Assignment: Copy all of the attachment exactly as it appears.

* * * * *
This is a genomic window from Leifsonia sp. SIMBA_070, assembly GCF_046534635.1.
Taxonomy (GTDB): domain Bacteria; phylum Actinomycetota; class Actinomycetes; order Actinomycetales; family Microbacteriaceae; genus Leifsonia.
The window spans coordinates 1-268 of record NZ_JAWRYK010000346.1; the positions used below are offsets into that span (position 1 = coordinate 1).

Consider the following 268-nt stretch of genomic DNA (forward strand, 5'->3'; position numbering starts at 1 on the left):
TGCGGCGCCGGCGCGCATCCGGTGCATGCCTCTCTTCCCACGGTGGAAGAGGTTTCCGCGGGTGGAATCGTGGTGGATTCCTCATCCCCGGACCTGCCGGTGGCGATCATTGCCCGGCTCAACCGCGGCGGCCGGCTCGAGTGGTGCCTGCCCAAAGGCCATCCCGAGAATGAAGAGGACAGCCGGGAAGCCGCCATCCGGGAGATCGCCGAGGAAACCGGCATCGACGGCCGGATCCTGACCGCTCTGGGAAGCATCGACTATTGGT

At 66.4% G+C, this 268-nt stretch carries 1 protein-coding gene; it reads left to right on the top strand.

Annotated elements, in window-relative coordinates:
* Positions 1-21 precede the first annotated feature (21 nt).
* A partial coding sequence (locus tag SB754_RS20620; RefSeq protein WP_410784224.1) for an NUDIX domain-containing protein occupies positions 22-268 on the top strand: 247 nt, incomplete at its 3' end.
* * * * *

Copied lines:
This is a genomic window from Leifsonia sp. SIMBA_070, assembly GCF_046534635.1.
Taxonomy (GTDB): domain Bacteria; phylum Actinomycetota; class Actinomycetes; order Actinomycetales; family Microbacteriaceae; genus Leifsonia.
The window spans coordinates 1-268 of record NZ_JAWRYK010000346.1; the positions used below are offsets into that span (position 1 = coordinate 1).

Consider the following 268-nt stretch of genomic DNA (forward strand, 5'->3'; position numbering starts at 1 on the left):
TGCGGCGCCGGCGCGCATCCGGTGCATGCCTCTCTTCCCACGGTGGAAGAGGTTTCCGCGGGTGGAATCGTGGTGGATTCCTCATCCCCGGACCTGCCGGTGGCGATCATTGCCCGGCTCAACCGCGGCGGCCGGCTCGAGTGGTGCCTGCCCAAAGGCCATCCCGAGAATGAAGAGGACAGCCGGGAAGCCGCCATCCGGGAGATCGCCGAGGAAACCGGCATCGACGGCCGGATCCTGACCGCTCTGGGAAGCATCGACTATTGGT

At 66.4% G+C, this 268-nt stretch carries 1 protein-coding gene; it reads left to right on the top strand.

Annotated elements, in window-relative coordinates:
* Positions 1-21 precede the first annotated feature (21 nt).
* A partial coding sequence (locus tag SB754_RS20620; RefSeq protein WP_410784224.1) for an NUDIX domain-containing protein occupies positions 22-268 on the top strand: 247 nt, incomplete at its 3' end.